The area beneath the Barapullah flyover, just behind South Delhi’s INA metro station, is congested, with vehicles, cows and pedestrians colliding as they make their way through the chaos. The honking is incessant; cows are sprawled on the middle of the road, with motorists often pushing them out of their way. Nearby, a sea of bricks and an excavator marks ongoing construction, while the air is pungent with the smell of sewage. Continue reading “Dispatches: Delhi’s Neglected Urban Villages”
Back in September, I moved to New Delhi. Over these six months, the weather has gone from sweltering to frigid to- presently- clear skies and a gentle breeze. And with that, the air quality has dramatically improved. (In Delhi, that means it’s no longer hazardous like in the winter months, just plain unhealthy.) My own feelings towards the city have oscillated between fascination and exasperation – apart from the absence of fresh air, there’s also the relentless honking, the inexplicably high prices, the disproportionate concentration of assholes – and yet, it’s been good to be here. Delhi is steeped in history, and the chaos fuels the writing somehow. Continue reading “In Photos: Dusty Delhi Days”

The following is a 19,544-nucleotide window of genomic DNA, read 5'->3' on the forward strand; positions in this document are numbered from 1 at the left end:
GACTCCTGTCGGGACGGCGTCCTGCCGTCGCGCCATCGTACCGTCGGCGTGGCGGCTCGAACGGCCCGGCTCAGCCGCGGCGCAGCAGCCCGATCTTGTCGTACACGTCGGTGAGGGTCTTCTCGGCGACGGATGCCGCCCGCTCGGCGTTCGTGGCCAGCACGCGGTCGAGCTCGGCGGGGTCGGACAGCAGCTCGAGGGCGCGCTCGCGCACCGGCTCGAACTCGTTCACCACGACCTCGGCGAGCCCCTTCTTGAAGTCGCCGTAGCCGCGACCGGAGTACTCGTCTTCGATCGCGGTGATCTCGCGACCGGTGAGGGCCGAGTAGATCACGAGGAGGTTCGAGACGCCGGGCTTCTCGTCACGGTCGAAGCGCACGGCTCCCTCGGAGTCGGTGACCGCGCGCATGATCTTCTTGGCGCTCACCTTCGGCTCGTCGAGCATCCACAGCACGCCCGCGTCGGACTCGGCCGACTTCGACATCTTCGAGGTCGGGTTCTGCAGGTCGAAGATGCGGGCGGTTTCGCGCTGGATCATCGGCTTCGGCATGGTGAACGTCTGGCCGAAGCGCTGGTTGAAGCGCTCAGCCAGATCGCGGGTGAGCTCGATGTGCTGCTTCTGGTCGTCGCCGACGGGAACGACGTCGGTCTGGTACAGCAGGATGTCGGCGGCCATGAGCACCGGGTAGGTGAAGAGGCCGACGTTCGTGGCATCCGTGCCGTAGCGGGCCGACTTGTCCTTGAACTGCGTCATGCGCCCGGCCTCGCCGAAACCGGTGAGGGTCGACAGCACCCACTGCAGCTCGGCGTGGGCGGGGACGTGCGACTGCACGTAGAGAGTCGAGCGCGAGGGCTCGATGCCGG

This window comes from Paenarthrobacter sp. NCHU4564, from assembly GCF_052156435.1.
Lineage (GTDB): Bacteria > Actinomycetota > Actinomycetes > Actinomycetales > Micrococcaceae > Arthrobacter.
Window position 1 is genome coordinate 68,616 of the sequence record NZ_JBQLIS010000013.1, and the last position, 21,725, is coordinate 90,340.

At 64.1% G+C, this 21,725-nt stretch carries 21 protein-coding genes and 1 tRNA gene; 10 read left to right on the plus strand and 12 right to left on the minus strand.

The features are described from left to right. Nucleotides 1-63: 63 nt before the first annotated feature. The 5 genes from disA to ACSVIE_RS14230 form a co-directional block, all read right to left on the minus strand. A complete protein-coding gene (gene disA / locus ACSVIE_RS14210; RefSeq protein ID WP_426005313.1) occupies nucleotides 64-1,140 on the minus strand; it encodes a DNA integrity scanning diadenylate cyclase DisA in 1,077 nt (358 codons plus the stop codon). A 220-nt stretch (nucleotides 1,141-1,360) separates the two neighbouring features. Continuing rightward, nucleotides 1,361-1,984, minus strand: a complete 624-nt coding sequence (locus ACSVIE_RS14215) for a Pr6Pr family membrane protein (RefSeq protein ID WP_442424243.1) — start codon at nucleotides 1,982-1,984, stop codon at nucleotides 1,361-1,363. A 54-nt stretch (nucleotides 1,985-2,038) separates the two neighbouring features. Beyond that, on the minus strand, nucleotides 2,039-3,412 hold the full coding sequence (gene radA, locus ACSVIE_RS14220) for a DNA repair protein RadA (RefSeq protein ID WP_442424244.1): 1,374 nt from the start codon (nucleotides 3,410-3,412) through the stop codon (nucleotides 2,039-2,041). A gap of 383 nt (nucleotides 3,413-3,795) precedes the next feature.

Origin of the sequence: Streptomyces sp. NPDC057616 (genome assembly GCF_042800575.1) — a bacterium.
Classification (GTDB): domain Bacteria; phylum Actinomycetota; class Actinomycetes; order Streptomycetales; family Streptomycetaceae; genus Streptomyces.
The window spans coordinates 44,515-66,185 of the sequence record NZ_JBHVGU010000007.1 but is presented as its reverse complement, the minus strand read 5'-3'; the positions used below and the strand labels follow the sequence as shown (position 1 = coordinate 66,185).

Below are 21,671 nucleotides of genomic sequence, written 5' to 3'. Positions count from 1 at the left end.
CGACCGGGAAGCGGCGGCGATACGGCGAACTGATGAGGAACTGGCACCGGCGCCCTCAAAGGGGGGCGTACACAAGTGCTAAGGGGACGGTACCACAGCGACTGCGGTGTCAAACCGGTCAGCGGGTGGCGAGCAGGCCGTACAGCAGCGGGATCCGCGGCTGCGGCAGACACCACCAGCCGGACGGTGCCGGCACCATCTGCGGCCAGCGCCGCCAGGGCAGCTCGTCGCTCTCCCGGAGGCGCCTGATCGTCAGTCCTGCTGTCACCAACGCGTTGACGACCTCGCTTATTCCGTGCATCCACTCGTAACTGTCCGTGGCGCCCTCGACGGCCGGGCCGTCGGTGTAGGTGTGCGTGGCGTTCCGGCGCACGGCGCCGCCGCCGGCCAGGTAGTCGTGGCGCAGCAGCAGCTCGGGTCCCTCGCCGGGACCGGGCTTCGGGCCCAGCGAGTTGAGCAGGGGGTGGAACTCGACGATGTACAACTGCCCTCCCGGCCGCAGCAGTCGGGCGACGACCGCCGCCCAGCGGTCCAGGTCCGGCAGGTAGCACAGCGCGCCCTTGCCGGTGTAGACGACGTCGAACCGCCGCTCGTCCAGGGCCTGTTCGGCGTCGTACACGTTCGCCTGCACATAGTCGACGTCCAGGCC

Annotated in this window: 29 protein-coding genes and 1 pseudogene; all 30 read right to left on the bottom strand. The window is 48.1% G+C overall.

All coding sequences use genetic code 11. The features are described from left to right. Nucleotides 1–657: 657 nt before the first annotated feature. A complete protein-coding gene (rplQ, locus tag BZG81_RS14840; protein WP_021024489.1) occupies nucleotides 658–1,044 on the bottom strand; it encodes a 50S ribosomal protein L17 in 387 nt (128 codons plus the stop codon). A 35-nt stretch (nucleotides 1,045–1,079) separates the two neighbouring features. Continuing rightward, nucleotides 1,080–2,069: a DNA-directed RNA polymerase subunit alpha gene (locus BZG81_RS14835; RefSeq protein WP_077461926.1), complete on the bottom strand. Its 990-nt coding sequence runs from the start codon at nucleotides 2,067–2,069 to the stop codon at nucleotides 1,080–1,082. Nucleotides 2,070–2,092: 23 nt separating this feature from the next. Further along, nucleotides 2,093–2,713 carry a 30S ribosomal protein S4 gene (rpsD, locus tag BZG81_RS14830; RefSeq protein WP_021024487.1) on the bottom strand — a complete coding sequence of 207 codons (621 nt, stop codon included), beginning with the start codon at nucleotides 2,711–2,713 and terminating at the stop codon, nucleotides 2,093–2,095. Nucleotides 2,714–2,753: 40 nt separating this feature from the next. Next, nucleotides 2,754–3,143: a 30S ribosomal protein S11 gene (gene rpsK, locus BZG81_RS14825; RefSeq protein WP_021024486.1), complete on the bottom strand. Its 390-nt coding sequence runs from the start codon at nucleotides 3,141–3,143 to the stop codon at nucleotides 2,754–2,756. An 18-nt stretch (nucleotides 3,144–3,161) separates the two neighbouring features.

On September 5th, thousands of farmers and labourers from various parts of the country marched across New Delhi to demand loan waivers for small farmers, effective implementation of labour laws, minimum wage of Rs 18,000 per month and food security, among other things.
The Mazdoor Kisan Sangharsh Rally, organized by unions affiliated to the Communist Party of India (CPI), culminated on Parliament Street and is said to be the largest protest to take place at the venue this year. Continue reading “In Photos: Farmers & Labourers Rally in Delhi”
[Delhi Diaries. June 2013.]
I arrived at Ben Gurion Airport to find a surly security guard waiting by the entrance. He asked me a couple of questions that lead up to, “Did you ever travel to the West Bank?” “Yes,” I replied; it’s not illegal, after all. Continue reading “From Jerusalem to Delhi”